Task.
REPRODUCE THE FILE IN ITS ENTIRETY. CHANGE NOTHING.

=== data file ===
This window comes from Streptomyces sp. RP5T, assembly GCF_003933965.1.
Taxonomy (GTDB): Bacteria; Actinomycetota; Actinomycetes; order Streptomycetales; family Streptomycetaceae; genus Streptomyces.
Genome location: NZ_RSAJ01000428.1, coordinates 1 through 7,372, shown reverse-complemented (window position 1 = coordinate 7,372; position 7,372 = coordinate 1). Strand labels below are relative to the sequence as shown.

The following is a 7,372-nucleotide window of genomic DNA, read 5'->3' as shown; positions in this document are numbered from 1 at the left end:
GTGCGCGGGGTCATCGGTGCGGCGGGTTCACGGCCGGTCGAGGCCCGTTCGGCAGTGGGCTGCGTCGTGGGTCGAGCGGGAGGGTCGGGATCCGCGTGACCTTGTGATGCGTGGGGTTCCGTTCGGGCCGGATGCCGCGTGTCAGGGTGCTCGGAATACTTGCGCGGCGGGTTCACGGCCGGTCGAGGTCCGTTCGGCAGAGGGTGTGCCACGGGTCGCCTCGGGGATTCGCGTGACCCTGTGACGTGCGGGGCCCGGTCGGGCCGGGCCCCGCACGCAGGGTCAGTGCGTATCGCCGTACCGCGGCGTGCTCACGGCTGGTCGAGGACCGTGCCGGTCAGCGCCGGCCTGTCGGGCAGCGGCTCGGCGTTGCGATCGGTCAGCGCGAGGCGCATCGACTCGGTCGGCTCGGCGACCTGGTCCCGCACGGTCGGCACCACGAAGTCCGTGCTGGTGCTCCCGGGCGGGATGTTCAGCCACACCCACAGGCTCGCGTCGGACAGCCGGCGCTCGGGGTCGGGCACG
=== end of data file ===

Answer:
This window comes from Streptomyces sp. RP5T, assembly GCF_003933965.1.
Taxonomy (GTDB): Bacteria; Actinomycetota; Actinomycetes; order Streptomycetales; family Streptomycetaceae; genus Streptomyces.
Genome location: NZ_RSAJ01000428.1, coordinates 1 through 7,372, shown reverse-complemented (window position 1 = coordinate 7,372; position 7,372 = coordinate 1). Strand labels below are relative to the sequence as shown.

The following is a 7,372-nucleotide window of genomic DNA, read 5'->3' as shown; positions in this document are numbered from 1 at the left end:
GTGCGCGGGGTCATCGGTGCGGCGGGTTCACGGCCGGTCGAGGCCCGTTCGGCAGTGGGCTGCGTCGTGGGTCGAGCGGGAGGGTCGGGATCCGCGTGACCTTGTGATGCGTGGGGTTCCGTTCGGGCCGGATGCCGCGTGTCAGGGTGCTCGGAATACTTGCGCGGCGGGTTCACGGCCGGTCGAGGTCCGTTCGGCAGAGGGTGTGCCACGGGTCGCCTCGGGGATTCGCGTGACCCTGTGACGTGCGGGGCCCGGTCGGGCCGGGCCCCGCACGCAGGGTCAGTGCGTATCGCCGTACCGCGGCGTGCTCACGGCTGGTCGAGGACCGTGCCGGTCAGCGCCGGCCTGTCGGGCAGCGGCTCGGCGTTGCGATCGGTCAGCGCGAGGCGCATCGACTCGGTCGGCTCGGCGACCTGGTCCCGCACGGTCGGCACCACGAAGTCCGTGCTGGTGCTCCCGGGCGGGATGTTCAGCCACACCCACAGGCTCGCGTCGGACAGCCGGCGCTCGGGGTCGGGCACG